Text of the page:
So put it up for sale and replaced it with an allroad. On paper it was almost perfect, but in reality, not so much. Have had it for almost exactly a year now, and put about 10,000 miles on it. Mostly trouble-free, to be fair. It's awfully cruisey, fast and way more luxurious than anything else I've owned, but the fuel economy is abysmal and these things are way too temperamental. Probably the last vehicle I'd want to have to work on in the middle of nowhere, and it's way too fragile. Surprisingly capable off-road though. Consistently impressed with where I'm able to take this thing. Something like a 4Runner would still make a lot more sense though.




What I'd really like to be driving is something like this, a small diesel-powered tube-chassis pickup truck.




A few years ago I had an opportunity to design and build an FJ80-based 4-seater truggy for a client at Pacific Fabrication. Was given complete freedom to create whatever I wanted and it's still my all-time favorite of all the vehicles I've ever built.




But I'm way too busy right now to design and build something like that from myself. So I've been talking to Drew about reworking his Ibex chassis to create a more utilitarian version of his chassis kit. He's a really talented engineer and I think it's pretty likely we'll end up working together on this project. Hopefully sooner than later.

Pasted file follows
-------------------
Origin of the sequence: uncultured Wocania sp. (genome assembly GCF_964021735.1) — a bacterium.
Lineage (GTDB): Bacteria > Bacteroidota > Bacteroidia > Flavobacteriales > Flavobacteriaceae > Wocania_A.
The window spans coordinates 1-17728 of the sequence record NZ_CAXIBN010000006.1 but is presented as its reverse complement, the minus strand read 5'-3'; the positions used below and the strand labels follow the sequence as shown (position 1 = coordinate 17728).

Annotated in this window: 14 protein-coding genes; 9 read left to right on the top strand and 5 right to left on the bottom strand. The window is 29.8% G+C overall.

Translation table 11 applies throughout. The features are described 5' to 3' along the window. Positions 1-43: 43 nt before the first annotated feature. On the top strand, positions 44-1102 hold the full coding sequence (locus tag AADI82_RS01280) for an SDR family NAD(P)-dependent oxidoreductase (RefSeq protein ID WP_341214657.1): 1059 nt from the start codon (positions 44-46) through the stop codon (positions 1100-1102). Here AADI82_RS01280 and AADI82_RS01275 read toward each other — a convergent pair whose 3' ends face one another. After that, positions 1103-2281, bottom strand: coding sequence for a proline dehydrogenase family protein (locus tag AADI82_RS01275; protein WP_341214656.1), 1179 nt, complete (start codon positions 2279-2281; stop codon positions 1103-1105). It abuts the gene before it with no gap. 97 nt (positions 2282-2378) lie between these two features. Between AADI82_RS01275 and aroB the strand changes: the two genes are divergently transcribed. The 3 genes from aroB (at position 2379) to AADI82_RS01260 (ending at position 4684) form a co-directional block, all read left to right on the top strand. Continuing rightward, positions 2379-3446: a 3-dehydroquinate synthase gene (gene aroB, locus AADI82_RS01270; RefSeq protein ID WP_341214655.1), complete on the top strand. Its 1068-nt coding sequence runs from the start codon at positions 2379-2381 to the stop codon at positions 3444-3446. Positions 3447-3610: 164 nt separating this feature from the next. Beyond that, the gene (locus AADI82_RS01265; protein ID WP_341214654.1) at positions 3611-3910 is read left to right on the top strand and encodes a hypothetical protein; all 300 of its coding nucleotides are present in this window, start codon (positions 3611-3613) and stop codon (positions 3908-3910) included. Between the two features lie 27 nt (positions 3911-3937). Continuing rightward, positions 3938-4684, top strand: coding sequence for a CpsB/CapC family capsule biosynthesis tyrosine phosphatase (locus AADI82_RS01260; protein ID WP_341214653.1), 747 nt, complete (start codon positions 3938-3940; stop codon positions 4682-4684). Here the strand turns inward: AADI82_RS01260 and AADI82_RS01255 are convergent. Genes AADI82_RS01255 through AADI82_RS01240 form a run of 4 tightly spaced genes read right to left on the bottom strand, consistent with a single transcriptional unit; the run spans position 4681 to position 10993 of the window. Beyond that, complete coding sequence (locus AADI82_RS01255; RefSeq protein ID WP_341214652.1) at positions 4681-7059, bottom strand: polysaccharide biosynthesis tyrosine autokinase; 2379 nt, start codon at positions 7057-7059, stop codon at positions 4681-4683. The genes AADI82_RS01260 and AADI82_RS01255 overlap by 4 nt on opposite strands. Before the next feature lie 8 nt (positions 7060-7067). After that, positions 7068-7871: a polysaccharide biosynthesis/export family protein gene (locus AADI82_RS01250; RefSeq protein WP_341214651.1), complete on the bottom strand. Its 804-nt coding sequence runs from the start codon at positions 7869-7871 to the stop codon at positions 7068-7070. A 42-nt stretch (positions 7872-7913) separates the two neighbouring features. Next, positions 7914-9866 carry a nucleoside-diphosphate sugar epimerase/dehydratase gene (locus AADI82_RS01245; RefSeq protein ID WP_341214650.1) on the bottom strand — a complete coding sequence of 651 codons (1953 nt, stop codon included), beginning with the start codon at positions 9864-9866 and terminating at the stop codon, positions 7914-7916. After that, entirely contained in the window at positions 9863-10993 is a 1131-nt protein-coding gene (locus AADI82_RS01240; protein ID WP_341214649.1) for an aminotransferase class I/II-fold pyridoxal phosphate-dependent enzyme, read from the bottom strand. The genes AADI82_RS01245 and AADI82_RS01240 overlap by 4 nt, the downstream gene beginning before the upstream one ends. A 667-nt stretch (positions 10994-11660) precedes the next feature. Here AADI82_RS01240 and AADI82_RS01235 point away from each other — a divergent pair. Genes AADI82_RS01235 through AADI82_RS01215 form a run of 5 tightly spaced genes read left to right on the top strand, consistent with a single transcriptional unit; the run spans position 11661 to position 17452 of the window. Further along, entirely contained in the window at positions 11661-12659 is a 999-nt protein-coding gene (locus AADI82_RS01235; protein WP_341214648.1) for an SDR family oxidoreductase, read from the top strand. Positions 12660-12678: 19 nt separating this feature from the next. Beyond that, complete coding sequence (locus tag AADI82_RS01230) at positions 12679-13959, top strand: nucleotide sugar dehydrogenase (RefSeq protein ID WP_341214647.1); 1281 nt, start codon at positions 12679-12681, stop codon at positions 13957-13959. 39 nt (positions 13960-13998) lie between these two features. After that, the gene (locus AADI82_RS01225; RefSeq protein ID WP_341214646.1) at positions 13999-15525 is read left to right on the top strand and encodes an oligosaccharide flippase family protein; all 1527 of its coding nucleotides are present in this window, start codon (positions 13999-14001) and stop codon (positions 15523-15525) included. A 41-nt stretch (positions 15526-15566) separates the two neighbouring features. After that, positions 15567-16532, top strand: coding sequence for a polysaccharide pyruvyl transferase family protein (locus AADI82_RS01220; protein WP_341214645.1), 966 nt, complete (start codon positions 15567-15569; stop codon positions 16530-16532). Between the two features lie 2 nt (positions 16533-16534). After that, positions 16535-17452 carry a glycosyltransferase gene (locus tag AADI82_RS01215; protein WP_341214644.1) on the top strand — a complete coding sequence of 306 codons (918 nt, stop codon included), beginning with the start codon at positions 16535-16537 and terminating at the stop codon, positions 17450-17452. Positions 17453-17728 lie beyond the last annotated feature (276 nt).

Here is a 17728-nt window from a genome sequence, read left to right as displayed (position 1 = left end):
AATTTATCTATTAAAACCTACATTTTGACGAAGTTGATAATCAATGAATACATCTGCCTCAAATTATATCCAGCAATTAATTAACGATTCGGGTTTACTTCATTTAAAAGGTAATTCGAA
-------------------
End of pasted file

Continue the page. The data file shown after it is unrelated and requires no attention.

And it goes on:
In the meantime, I'm rebuilding my great grandpa Blackmore's worktruck, which is a pretty straightforward project. All I'm doing is swapping the '66 Chevy cab over onto an M1031 chassis (that's basically just an extra heavy-duty military version of a 4WD 1-ton Chevy truck), and restoring/modifying the old workbed that my Blackmore built. It's sort of a present to MommaGatos, and it'll also serve as a family ranch truck and another adventuremobile. For example, it's highly likely that this is the vehicle Robo-Boogie and I will end up driving down to South America.




We purchased an S250 shelter that will be outfitted a like a very basic slide-in truck camper, but way more rugged and secure.




Also putting together a little trailer to tow behind these smaller trucks. It's built on an M101A3 chassis, and we're using the aluminum utility box that we pulled off the M1031. Should make for a super-useful toolbox/toybox, large enough to carry a couple dirtbikes and all our gear. Doghouse too.

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Old 02-23-2014, 11:12 AM   #6
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Old 02-23-2014, 11:13 AM   #7
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Old 02-23-2014, 11:43 AM   #8
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Quote:
Originally Posted by jesusgatos View Post
The hightop trucks are especially cool.//
They have a nickname in the Army, at least the 80's Army.

"Whorehouses."
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Old 02-23-2014, 06:21 PM   #9
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(they didn't have those in the 80's)
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Old 02-24-2014, 08:40 AM   #10
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(they didn't have those in the 80's)
Very well could be. I was in a line unit and we didn't see them often. We had a couple of M109 shop van versions about like this, and some apparently unit-built versions.